Marine debris has been identified as a significant risk to biodiversity, economies, human health, fisheries management, tourism, and invasive species transport. Most marine debris, with estimates up to 80% or more, comes from land-based sources. Surveying litter along coastal areas is an important and low-cost way to build a dataset that can enable long-term assessment and monitoring of marine debris. However, because most waste that is lost into the marine environment comes from land-based sources, we are better poised to understand where, why and when waste is leaked into the environment when we have information from across the landscape (rather than only in coastal areas).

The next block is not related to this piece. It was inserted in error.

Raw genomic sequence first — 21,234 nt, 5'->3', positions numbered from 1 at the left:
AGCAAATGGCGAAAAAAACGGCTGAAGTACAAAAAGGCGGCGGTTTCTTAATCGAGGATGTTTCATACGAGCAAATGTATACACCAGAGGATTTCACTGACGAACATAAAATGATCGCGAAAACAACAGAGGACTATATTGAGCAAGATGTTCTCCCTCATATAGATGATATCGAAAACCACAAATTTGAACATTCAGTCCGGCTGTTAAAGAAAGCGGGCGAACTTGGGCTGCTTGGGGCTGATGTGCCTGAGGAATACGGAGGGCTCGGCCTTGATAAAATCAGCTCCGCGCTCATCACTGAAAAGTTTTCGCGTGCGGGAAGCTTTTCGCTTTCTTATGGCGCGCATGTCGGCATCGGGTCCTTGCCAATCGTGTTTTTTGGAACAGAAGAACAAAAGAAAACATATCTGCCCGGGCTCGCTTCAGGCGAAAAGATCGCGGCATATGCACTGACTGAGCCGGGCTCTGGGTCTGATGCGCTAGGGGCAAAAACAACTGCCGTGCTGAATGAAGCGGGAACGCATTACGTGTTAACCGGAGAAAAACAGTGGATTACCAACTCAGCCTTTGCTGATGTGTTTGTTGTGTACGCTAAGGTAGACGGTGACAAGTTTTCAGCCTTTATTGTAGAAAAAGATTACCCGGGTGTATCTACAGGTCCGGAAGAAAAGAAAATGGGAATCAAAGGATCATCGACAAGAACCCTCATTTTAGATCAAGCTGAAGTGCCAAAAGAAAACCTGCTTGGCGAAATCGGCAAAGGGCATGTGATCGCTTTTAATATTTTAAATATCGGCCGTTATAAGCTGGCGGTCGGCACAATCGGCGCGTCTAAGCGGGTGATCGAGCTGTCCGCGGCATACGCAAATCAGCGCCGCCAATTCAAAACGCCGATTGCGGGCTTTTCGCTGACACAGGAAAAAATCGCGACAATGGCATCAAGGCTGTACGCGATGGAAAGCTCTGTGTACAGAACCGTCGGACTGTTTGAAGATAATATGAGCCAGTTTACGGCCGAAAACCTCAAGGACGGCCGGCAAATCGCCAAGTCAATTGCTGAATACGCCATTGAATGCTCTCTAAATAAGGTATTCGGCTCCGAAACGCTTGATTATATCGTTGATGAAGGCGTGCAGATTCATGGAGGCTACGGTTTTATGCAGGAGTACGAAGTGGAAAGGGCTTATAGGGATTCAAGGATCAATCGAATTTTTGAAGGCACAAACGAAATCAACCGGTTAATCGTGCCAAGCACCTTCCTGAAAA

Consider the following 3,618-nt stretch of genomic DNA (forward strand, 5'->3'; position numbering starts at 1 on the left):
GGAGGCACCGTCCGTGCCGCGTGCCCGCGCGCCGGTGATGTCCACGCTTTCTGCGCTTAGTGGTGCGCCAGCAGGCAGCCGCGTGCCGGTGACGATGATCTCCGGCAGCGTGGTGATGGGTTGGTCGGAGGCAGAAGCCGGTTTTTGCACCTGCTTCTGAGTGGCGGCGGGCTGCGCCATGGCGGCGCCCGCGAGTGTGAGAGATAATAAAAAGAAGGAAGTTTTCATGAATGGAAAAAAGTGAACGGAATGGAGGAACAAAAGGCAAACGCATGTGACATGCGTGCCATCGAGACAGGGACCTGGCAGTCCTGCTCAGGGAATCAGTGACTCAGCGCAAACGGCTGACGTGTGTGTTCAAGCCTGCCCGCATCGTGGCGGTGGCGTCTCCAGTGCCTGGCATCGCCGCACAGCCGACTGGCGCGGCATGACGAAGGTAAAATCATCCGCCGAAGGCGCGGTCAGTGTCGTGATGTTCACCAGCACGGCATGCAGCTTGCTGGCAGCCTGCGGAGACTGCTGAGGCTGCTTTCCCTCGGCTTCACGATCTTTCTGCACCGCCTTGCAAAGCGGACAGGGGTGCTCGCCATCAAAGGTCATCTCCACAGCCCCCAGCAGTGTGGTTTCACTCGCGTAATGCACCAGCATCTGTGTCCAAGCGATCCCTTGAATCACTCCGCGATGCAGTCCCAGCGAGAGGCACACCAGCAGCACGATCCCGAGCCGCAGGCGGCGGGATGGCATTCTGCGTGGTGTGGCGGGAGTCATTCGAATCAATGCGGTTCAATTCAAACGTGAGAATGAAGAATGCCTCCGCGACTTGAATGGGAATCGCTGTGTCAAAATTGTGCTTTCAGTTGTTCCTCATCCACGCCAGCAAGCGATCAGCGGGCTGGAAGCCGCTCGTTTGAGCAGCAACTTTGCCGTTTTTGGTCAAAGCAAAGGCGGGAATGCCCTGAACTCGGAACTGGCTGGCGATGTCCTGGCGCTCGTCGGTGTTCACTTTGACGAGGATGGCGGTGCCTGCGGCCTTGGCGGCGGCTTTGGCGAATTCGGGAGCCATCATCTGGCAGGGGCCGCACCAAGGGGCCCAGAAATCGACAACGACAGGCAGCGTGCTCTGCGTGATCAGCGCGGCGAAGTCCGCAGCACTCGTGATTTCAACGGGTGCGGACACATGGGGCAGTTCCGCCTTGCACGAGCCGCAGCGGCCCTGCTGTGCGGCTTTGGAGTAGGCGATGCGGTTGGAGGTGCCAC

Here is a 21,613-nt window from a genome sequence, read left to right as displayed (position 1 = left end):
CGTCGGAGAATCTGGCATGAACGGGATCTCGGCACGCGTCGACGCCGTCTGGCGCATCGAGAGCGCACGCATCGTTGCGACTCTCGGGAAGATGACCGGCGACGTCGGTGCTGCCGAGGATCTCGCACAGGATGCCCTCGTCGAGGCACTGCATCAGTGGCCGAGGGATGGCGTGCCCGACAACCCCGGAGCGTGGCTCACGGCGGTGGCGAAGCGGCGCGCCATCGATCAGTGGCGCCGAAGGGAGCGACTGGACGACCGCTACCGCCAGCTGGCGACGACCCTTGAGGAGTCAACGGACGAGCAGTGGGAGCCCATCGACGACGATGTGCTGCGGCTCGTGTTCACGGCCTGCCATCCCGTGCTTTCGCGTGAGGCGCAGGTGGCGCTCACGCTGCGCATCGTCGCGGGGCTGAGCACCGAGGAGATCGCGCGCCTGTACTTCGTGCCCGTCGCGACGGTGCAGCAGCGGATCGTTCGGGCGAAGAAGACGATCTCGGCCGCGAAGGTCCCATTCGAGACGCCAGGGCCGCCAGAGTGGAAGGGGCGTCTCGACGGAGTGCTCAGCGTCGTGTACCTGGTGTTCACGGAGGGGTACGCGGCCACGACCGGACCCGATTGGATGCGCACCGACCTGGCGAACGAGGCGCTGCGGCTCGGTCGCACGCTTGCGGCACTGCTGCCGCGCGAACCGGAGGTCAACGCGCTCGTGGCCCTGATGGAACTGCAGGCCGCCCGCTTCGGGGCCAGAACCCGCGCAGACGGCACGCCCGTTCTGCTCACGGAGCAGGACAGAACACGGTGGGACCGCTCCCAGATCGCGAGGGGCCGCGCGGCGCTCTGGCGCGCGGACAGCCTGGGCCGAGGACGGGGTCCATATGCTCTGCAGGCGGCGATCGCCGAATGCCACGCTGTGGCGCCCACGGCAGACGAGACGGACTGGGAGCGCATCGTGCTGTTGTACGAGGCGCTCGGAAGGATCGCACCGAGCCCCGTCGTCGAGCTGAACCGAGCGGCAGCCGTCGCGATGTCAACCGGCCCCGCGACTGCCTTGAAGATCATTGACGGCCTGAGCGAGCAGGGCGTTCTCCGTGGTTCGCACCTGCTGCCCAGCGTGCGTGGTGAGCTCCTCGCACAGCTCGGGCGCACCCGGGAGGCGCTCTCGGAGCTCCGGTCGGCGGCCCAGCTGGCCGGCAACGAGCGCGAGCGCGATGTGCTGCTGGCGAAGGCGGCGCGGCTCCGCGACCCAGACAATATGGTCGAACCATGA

The Commonwealth Scientific and Industrial Research Organization (CSIRO) is undertaking project of the world’s largest marine pollution survey, working with countries across the globe to help them assess and reduce the amount of litter entering the oceans. The research project would provide hard numbers on the amount of litter entering the ocean by using real data collected on coastlines and cities across the globe. Some of the world’s top 20 polluters will take part in the project including China, Bangladesh, Indonesia, Vietnam and the United States, plus other countries including Australia, South Korea and Taiwan.
In Vietnam, CSIRO in partnership with Centre for Supporting Green development (GreenHub) to conduct the survey and capacity building for methods of the research as the foundation for a marine debris monitoring program.